Physics and cycling have a wonderful relationship – the more you know, the faster you go. On some occasions such as grand tour stages and triathlon bike legs, energy conservation is an important factor but largely, speed and efficiency remain king. That being said, the problem with physics is while we can use it as a tool for optimization, it’s also constantly working against us in the form of friction. In this article, I will review the physics behind three key friction-based factors that challenge even the fittest of cyclists and then delve into how to optimize your cycling efficiency.
Rolling resistance is the most clear-cut factor, so we will start there. In terms of speed, rolling resistance is roughly constant. Generally speaking, it contributes less to overall resistance than aerodynamic drag apart from slow speeds. Since it increases with weight, it may be more of a consideration for heavier athletes or athletes who have recently gained or lost a substantial amount of weight.
Various tire types are faster depending on the terrain and road surface. Data on which tire is fastest can be found online but there’s more to consider than saving watts – puncture protection and durability are also key considerations if you’re on a lower budget. Generally, aim to buy the fastest tire as possible within the constraints you have. Here are a few of my favorite tire options.
- For your local crit: S-Works Turbo Cotton
- For a century – Continental GP5000 or Vittoria Corsas (They’re pretty fast and a little sturdier than S-Works.)
- For a gravel stage race – Vittoria Terreno (This is what I race CX on and I find they’re great for all conditions— fast-rolling and grippy even when wet.)
Drivetrain resistance is huge and it largely depends on the state of your drivetrain. The old adage, a clean bike is a fast bike, is true and most of the optimization comes from cleaning it. If you want to save the odd watt here and there with oversized jockey wheels, a waxed chain and some hydrophobic chain lube, then be my guest. Optimizing chain line efficiency will also helpful. But most importantly – clean and lube your bike regularly. I give mine a quick wipe after every ride, a full clean after a muddy/wet ride and most importantly, a deep clean before EVERY race.
Another tip – get a bike shop to check out your bearings and replace anything worn. It’s a cheap way to speed your bike up with no extra training. There’s no point in training for six months to gain an extra 30W of fitness if you waste 30W with a dirty bike and sticky bearings.
Next, I’d like to discuss aerodynamic drag. The faster you are, the more you need to pay attention to this as the force of drag is proportional to the square of your speed. What that means is as your speed doubles, the drag increases four times as much. So, you need to work much harder to overcome the difference between 40kph and 45kph than you do to overcome the difference between 20kph and 25kph even though it’s the same speed increase.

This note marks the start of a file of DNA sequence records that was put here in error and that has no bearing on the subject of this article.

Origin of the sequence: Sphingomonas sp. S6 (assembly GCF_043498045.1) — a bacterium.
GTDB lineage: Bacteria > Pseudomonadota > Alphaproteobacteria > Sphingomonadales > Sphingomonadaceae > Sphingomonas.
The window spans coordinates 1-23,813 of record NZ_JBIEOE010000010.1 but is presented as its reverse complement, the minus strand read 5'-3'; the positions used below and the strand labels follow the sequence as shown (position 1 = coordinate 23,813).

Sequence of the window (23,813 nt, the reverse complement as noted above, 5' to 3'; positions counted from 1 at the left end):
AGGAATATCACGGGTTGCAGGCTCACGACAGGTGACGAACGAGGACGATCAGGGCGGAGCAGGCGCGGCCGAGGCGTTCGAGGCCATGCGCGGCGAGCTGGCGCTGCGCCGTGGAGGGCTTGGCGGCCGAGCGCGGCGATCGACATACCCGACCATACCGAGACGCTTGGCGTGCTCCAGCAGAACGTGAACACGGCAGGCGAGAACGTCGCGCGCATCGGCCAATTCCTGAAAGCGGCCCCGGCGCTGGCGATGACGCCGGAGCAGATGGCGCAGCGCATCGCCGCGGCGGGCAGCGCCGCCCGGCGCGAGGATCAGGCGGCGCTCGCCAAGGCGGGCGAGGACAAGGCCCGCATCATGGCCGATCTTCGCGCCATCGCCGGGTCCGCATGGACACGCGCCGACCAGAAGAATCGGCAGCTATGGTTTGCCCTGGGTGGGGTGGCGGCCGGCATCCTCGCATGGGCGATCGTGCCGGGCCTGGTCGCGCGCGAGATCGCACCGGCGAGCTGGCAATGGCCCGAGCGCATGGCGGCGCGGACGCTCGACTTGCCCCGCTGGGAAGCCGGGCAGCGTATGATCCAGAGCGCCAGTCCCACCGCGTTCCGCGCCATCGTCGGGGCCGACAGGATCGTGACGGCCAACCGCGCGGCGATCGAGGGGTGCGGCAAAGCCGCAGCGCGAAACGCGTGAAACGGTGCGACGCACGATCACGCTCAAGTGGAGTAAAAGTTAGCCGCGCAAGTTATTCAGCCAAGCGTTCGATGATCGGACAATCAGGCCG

As a result, this means two things. One, the faster you go, the greater the percentage increase an aero adjustment will yield. Two, the longer you ride, the bigger the time differences these aero gains will make.
Okay, so how do we actually access these aero gains? Go and spend £15k on a TT bike right? Wrong. A poorly fitted, expensive TT bike will likely be slower than a well-fitted road bike with clipless pedals. As such, the first step is to go and see a great bike fitter and get in a wind tunnel if the cost is no barrier.
Think about this simply, you punch a much bigger hole in the air than your bike does, so body positioning accounts largely for how aerodynamically you move through space. On the same subject, what you cover your body with also makes a big difference. A well-fitted skin-suit or tri-suit along with a well-fitted aerodynamic helmet will also make a big difference. After this, considerations such as wheels, overshoes and frames should be taken into account. Aerodynamic equipment data can be found online, but a piece of advice—get this information independently from the manufacturer. Never take assurances on quality from the person trying to sell you stuff.
The final physics-based consideration is the amount of energy you have. The way in which you should consider your expenditure of energy is twofold—how long will the race take me to complete and what features will I have to navigate on this course (think hills, wind and road surface primarily). There are tools available online that’ll help you pace a bike leg perfectly. Riding at exactly the same power is only the most efficient use of your energy on a completely flat, windless, perfectly surfaced road.
Physics is working against you in every way it knows how—friction with the road, friction within the moving parts on the bike and friction with the wind. Then add in some gravity on the hills for good measure. Luckily physicists have given us the tools to fight this. We can buy tires that roll faster, clean and lube our chains, get a decent bike fit, buy some aero gear and use our energy strategically. While these differences may feel small independently, they’ll add up to large time gains over the course of a road race, time trial or triathlon bike leg.